In Ventura, CA, Giuseppe Andrews makes movies in his trailer park where he grew up. A former child actor in some big movies (Independence Day, Unstrung Heroes, Never Been Kissed), Giuseppe ... See full summary »
Written by veteran strip club bathroom attendant, George Griffith, From The Head paints unflinching portraits of the men and women who people the dysfunctional family of the strip club, and... See full summary »
Guiseppe Andrews stars as Coney Island, a young man who is dealing with a lot of the issues facing today's youth: divorce, unemployment, sexual inadequacy and a gigolo father who has just ... See full summary »
An offbeat comedy in the style of "Bottle Rocket" and "After Hours". Wiley Roth finds a severed human finger in his kitchen one night. Understandably freaked out, Wiley and his best friend ... See full summary »
Tweek City is a week in the life of Bill, a potentially closeted, half-Latino, small-time speed dealer in San Francisco's Mission District. Bill is stuck on an endless walk from one empty ... See full summary »
Eric G. Johnson
The country is at war over a natural resource. The strange cosmic force known as "Schoof" is slowly making the human race insane. The news has ceased to make sense. "Schoof" has affected ... See full summary »
Karen Bo Baren,
According to an interview on the DVD, this film was originally shot as several feature-length films before being edited together into one. The interview also states that this technique was also used in Giuseppe's film "The Date Movie" (also from Troma). See more »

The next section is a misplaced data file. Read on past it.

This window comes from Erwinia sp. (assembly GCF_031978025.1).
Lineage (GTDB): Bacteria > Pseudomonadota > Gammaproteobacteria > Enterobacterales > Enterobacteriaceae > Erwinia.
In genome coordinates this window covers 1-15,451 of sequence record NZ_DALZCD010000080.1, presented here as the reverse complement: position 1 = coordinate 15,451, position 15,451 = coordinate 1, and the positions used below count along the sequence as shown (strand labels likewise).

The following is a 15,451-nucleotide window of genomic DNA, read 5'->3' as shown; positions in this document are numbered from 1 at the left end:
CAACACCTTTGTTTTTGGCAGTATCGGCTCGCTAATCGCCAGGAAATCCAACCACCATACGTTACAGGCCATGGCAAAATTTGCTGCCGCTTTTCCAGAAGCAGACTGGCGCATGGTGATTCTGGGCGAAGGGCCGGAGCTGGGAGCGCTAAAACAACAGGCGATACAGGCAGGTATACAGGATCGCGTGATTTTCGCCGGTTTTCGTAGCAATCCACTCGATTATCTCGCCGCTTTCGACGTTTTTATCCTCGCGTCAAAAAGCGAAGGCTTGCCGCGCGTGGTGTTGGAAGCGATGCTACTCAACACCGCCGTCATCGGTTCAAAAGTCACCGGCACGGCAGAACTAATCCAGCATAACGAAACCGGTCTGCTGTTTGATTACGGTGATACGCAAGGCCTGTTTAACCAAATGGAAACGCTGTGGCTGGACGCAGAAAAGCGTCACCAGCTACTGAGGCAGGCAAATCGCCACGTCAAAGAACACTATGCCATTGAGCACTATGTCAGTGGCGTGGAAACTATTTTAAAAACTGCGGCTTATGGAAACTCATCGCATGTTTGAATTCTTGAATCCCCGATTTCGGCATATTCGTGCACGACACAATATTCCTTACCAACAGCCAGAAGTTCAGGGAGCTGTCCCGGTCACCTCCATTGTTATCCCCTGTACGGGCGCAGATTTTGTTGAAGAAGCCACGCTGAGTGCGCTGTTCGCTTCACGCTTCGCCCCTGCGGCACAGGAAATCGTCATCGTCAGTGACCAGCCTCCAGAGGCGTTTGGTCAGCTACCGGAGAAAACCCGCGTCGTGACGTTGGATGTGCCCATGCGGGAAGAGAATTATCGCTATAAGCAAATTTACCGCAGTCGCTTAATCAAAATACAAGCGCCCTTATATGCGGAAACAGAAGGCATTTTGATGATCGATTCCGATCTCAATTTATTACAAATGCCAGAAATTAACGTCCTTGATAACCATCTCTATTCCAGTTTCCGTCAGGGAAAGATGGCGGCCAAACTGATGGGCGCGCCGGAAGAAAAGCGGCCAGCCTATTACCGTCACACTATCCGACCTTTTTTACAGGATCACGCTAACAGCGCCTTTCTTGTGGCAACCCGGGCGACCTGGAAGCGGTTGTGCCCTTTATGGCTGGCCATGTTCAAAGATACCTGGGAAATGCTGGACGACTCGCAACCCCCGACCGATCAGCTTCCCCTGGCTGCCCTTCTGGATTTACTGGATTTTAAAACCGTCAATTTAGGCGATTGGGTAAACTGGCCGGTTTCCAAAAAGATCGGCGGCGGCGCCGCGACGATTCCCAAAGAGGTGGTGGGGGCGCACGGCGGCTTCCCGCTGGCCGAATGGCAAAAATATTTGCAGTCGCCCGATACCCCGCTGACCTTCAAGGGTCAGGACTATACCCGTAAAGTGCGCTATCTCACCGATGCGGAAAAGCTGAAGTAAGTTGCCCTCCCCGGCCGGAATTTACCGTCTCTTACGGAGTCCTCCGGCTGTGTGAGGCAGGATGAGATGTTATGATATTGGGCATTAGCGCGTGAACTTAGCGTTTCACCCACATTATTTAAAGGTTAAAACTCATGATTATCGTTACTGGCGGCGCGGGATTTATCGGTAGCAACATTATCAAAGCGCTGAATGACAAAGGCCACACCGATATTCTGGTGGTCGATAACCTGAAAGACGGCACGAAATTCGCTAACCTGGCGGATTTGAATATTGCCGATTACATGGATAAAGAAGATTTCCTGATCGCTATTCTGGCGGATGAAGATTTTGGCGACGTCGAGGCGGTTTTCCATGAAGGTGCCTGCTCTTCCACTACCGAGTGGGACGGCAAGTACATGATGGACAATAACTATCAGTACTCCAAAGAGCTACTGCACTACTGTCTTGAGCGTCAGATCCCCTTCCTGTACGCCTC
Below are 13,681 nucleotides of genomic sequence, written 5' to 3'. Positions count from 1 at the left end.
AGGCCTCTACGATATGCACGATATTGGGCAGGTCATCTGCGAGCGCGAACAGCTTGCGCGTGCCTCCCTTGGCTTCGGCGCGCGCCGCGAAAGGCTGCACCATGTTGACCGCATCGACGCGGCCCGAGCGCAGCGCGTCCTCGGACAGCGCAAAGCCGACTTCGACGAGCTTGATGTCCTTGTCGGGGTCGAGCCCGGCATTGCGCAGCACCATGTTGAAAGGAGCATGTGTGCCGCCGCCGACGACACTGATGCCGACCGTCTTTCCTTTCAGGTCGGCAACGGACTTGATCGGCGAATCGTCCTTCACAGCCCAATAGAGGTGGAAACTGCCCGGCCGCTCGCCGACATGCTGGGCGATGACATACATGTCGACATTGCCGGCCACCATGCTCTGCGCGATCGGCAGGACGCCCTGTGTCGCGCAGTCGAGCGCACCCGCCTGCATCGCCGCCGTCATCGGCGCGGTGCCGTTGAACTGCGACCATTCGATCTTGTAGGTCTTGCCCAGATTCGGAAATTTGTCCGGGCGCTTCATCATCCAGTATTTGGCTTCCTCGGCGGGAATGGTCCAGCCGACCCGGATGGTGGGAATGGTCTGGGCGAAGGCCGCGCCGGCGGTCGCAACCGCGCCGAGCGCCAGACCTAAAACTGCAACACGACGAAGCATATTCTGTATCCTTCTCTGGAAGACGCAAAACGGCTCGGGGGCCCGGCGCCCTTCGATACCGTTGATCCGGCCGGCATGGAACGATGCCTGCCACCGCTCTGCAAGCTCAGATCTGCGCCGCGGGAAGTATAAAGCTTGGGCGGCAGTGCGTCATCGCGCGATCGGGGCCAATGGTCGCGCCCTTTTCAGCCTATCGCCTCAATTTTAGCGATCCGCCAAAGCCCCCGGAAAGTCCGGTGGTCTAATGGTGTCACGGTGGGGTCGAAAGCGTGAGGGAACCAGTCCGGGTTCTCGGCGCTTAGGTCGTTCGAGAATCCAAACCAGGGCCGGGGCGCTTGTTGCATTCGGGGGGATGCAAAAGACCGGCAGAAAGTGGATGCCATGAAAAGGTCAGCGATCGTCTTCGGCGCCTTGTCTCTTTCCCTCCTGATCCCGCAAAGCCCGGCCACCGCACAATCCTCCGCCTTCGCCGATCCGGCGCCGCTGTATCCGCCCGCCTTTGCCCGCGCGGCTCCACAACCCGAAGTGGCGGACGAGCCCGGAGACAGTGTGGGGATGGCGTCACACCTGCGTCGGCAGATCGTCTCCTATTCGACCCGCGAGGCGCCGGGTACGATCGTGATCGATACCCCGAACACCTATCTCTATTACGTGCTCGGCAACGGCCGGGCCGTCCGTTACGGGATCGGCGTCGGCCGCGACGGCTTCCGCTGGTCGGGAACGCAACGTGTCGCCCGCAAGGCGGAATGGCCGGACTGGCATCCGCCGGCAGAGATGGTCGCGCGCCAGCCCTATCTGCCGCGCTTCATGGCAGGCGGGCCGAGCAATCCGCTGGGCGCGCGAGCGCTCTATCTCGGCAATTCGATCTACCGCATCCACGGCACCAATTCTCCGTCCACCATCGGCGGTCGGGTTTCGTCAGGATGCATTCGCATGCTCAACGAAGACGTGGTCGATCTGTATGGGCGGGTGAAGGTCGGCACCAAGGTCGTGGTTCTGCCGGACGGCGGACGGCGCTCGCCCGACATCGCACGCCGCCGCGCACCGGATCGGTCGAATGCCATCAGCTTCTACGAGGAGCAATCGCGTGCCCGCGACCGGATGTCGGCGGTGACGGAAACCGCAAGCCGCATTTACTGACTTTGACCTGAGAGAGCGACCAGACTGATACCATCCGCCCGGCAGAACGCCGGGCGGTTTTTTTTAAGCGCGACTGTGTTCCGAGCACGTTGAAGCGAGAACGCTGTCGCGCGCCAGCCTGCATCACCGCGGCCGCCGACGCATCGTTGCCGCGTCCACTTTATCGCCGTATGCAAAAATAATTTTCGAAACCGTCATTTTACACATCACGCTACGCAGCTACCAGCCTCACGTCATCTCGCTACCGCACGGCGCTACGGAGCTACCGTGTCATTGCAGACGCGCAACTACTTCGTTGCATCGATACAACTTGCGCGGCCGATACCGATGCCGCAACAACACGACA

i have seen "touch me in the morning" and "trailer town", and this is personally my favorite; it's Andrew's "Amacord"; it's his "Pink Flamingos"...
watching it expecting anything at all is not advised. you must dive into this movie blindfolded, and remain blindfolded for 80 minutes. i'm going to jump to my own conclusion and say there's no message, nor a theme one may glean from this film. however, i can say it is honestly unlike anything i've seen. it always takes me a few scenes to re-acclimate to his home video style. but it isn't as if Andrews is trying to make a polished indie - he holds a consistent aesthetic between technique and content, subject and style. he makes you cringe unlike any cringe you've experienced from any other movie (no gore nor sex can top what he achieves).
Andrews will obviously never reach "the masses" with this style, and most of those he reaches will dismiss it as "shock for shock's sake". however, he is making movies unlike anyone ever has before; he takes his audience on a no-class induced hallucination through motel room and trailers, unveiling a world utterly no one is accustomed to. now there's something to be said for that. he's taken "verite" to a whole new level, and all the founding fathers of cinema would, after a series of gag reflexes, applaud him enthusiastically (except Orson Welles, cause he lacked a sense of humor....), but that's just one man's opinion.
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